The Flavian Amphitheatre, commonly known as the Colosseum, is perhaps the most spectacular monument of classical Rome. It rises between the Esquiline, Coelian and Palatine hills in the place where earlier the artificial lake in Nero's Domus Aurea had been situated. From the aesthetic angle it rounded off the Forum's perspective and became the ideal transit point to other majestic monuments on the hills beyond. It is said that it was built by a certain Gaudentius and that the poor man did not long enjoy the fruits of his labours: he ended his life inside, ad bestias.
Begun by Vespasian (69-79), the first emperor of the Flavian family, in AD 72, the construction works lasted more than ten years; the amphitheatre, still unfinished, was inaugurated in the year 80 under Vespasian's successor Titus (79-81) with fabulous feasting and spectacles which, according to the poet Martial, lasted for a hundred days. It was completed by the third Flavian emperor Domitian (81-96), and restored over a century later by Septimius Severus (193-211).
For many centuries the Colosseum was the symbol of Rome's greatness and power. In it were held continuous combats among gladiators, perhaps the spectacle best liked by the Roman people: people went with a real blood-lust to watch the fights, which would culminate in the solemn and theatrical moment when the fallen gladiator would die at the hands of his adversary. Gladiators' fights continued to around the year 404 (those among animals lasted until the 6th century).
It is understandable that Christian morals should clash with such an inhuman atmosphere and that this should not go unnoticed: thus the physician Galen, who died around the year 200, would praise splendid aspects of Christian morality such as chastity, continence and contempt for death, pointing to individuals among the Christians who were masters of themselves, fervently devoted to noble things which were greatly superior to those pursued by the philosophers. Galen himself was a Stoic rather than a Christian.
The amphitheatre has been damaged several times by serious earthquakes; later the Roman Frangipani and Anibaldi families made it their stronghold until, in the year 1312, the Colosseum became again the property of the Roman people. It decayed during successive centuries; its enormous stone blocks were removed and used in other constructions; finally, in 1750, Pope Benedict XIV declared it a holy place on account of having been the theatre of Christian martyrdoms and thus saved it from further despoiling. A black wooden cross commemorates the faith and fortitude of the martyrs; among them could be mentioned St Ignatius, bishop of Antioch and disciple of St John, sent to the beasts under Trajan (98-117).
The amphitheatre has an elliptical shape, 188 m by 156 m, and is 57 m high. The exterior structure is made entirely of Travertine stone and is arranged into four storeys. The blocks of the base of the pillars are each two cubic metres and weigh five tonnes. The first three storeys are made of eighty semicircular arches divided by pilasters with half-columns following the established sequence of styles: Doric style in the first storey; Ionic style in the second and Corinthian style in the third. The fourth storey is a solid wall decorated with Corinthian pilasters and small windows. In the cornice that crowns the work can still be seen the holes where the poles that held the awning were inserted; this protected the spectators from the sun and it was erected by the sailors from the imperial fleet of Misenus. The fact that there was a detachment of 100 sailors from the fleet in barracks near the amphitheatre who were exclusively concerned with the awning's maintenance illustrates the size and complexity of setting it up.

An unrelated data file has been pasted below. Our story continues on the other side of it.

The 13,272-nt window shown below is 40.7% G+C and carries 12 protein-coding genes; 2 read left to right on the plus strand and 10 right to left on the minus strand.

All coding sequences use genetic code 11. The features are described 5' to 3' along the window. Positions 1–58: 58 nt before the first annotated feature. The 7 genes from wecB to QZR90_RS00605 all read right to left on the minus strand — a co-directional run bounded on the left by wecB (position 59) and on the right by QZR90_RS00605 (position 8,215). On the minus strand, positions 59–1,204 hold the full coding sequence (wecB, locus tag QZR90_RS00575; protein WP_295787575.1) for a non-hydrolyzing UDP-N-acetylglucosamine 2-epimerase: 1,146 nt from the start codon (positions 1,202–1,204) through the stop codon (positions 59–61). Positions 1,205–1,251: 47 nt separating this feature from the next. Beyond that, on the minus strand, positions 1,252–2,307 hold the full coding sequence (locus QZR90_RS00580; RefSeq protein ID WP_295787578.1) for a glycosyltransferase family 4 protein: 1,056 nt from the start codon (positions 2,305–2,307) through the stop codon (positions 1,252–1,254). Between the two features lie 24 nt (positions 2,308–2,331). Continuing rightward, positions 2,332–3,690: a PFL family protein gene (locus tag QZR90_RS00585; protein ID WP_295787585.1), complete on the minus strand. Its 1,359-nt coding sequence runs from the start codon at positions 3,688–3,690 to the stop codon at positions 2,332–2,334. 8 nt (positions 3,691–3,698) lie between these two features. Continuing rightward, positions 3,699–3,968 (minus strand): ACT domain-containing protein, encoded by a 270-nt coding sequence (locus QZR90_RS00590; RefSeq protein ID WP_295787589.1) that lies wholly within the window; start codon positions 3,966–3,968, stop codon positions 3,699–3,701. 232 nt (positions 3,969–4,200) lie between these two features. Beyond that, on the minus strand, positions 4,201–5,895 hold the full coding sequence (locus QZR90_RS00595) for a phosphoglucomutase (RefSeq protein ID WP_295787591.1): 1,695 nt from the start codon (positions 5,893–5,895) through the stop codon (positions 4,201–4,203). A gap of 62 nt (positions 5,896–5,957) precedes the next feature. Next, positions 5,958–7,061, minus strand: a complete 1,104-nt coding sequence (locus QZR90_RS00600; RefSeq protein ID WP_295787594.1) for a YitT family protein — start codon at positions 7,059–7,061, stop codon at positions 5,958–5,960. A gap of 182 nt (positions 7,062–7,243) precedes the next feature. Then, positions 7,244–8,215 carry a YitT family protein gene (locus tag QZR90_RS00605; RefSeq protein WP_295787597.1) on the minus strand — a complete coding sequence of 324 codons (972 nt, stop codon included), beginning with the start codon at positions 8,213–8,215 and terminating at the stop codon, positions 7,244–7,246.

Every arch on the ground floor had an entrance to the corresponding sector in the amphitheatre: seventy-six of those entrances were numbered and the Roman numbers over the arches are still visible. The four main ones were reserved: one for the imperial court, another for the Vestals, a third for the judges and the fourth for the guests of honour. All the arches on the second and third floor were decorated with statues which have been lost. When the Colosseum became a source of construction materials in the Middle Ages, they removed the metal staples that held the stone blocks together, leaving the countless holes still visible today. On the esplanade in front of the amphitheatre there was a statue of Nero in gilt bronze almost 30 m high, and it has been suggested that this Colossus gave rise to the amphitheatre's name.
The amphitheatre could accommodate some 50,000 spectators, who were arranged in the galleries according to social class. There were three levels of positions: the podium was the first level, reserved for the higher class and the emperor's tribune; the central level was for middle class citizens and the highest level, the summa, was for the people.
The entire floor, made of wooden boards, was covered in sand; around there was a net to protect spectators. Under the sand there was a system of cells, galleries, stores, chambers and underground passages, which we can today see thanks to the excavations. There were a number of rooms where utensils and machinery were kept and also the animals were locked up after the shows. The main shows were the ludi (literally games) or fights to the death among gladiators and the hunting of exotic beasts such as lions and leopards, but the arena was also used for juggling exhibitions, athletic competitions, horseback tournaments and simulated naval battles.